By Moutaz Ali.
Tripoli, 23 May 2017:
A competition to find innovative small business projects in Libya has culminated with the announcement of the three winners in Tunis.
Sponsored by the EU, Libyan Enterprise, France Expertise, Libyana, the Oil and Gas Development Company and the National Programme for Small and Medium-sized Enterprises, and organised by the Support to Libya for Economic Integration, Diversification and Sustainable Employment (SLEIDSE), the competition attracted some 800 proposals when it kicked off earlier this year.
The organisers’ criteria for the best project says it had to be innovative, ground-breaking and based on good teamwork.
The first prize of LD 15,000 went to the ‘Sinbad’ project which aims to teach the basics of entrepreneurship and project management in a simplified and interactive manner.
“Sinbad is a vision that started with three young Libyans who are passionate about entrepreneurship, education and a sense of social responsibility,” said Marwan Al-Abed, from Tripoli, one of the three people behind the idea.
“Everything that we do comes from our interest in improving people’s lives and Sinbad is merely a tool to do just that by spreading the entrepreneurial culture within our young generation, he told the Libya Herald.
“We also have a sense of belonging to Arabic culture via ‘Sinbad’, the fictional Arabic sailor, adventurer, risk taker and a businessman of sorts.”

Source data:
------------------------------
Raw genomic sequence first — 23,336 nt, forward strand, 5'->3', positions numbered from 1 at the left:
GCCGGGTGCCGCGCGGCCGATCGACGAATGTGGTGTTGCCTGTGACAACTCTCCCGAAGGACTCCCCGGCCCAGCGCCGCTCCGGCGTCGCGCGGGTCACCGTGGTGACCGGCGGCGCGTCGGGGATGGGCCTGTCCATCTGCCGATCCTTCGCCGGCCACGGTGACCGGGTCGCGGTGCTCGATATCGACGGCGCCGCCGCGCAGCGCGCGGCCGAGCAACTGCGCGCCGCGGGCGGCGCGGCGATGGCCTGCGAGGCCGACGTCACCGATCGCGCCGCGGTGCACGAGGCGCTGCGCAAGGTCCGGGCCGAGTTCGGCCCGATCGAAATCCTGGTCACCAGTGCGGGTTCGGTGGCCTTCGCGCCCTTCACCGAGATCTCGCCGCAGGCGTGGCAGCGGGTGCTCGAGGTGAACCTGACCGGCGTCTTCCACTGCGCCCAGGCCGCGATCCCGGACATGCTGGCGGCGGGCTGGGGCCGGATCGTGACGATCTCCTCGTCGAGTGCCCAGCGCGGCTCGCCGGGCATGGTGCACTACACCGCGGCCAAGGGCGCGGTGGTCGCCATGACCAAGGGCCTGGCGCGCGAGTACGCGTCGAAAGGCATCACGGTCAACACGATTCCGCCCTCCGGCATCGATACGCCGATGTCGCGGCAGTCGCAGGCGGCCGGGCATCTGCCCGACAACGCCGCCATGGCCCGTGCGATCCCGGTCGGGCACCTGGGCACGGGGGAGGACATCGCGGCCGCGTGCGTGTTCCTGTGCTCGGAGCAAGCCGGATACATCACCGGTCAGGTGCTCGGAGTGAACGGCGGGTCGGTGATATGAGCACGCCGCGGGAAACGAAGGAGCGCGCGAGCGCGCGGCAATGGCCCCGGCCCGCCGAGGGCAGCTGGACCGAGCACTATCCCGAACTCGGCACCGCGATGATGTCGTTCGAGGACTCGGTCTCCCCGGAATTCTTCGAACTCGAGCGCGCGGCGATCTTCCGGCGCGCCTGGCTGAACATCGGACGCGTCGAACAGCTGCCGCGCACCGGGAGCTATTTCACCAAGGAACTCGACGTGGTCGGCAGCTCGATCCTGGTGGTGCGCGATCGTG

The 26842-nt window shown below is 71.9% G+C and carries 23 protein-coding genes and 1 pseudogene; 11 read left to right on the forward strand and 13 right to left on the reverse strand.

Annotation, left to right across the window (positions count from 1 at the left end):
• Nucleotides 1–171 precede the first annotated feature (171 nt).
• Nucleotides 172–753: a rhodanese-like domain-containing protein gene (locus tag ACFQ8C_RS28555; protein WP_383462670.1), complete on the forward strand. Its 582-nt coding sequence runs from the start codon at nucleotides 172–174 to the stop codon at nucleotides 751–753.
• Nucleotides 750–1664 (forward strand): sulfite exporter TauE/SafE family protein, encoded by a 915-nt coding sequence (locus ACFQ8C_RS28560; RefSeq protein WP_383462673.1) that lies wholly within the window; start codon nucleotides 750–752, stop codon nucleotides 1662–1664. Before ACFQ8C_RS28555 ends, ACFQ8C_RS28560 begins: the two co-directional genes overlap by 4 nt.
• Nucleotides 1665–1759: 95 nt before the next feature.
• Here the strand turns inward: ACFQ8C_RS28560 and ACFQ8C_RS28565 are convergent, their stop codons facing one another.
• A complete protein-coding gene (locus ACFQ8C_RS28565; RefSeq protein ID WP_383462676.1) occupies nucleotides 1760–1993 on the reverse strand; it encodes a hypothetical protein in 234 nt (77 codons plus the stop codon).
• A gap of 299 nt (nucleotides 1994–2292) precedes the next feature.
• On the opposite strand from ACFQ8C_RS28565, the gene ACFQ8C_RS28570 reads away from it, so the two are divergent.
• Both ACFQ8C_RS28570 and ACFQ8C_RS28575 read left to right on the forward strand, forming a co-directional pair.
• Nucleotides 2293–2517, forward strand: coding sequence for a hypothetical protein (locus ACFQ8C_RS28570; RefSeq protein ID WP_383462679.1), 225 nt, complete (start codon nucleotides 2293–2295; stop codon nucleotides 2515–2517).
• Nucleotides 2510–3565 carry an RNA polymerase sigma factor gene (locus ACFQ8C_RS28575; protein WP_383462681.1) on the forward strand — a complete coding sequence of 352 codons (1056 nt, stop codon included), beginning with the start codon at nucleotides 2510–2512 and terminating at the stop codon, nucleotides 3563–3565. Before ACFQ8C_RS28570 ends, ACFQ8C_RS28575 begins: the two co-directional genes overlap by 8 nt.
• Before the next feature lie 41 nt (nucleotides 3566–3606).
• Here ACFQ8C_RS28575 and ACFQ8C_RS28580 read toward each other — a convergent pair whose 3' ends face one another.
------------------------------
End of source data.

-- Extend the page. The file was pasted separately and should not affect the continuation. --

Team members, Shaker Algubtan and Mahmoud Abugrin, in addition to Marwan, are working hard to release the first module by the beginning of 2018.
In second place, winning LD 10,000, was Asem Ali from Zawia with a proposal to set up an electricity-generating plant using recycled waste.
“The idea came because of the clear accumulation of waste dumping, which is a prime reason for pollution,” Asem said.
He believes the project will be economically viable as well as socially and environmentally responisble. However, he expects to face difficulties in funding the project.
The final project, in third-place with a prize of LD 5,000 proposes extracting venom of scorpions for use in the pharmaceuticals industry.
Hussein Kafu, from the Jebel Nafusa, is the brains behind the operation.
“Many of my friends from south have been stung by scorpions and are in need of an antidote.”
“I found out that we don’t have in Libya such a serum at all,” he explained.
The awards were presented by the head of the EU mission to Libya, Bettina Muscheidt.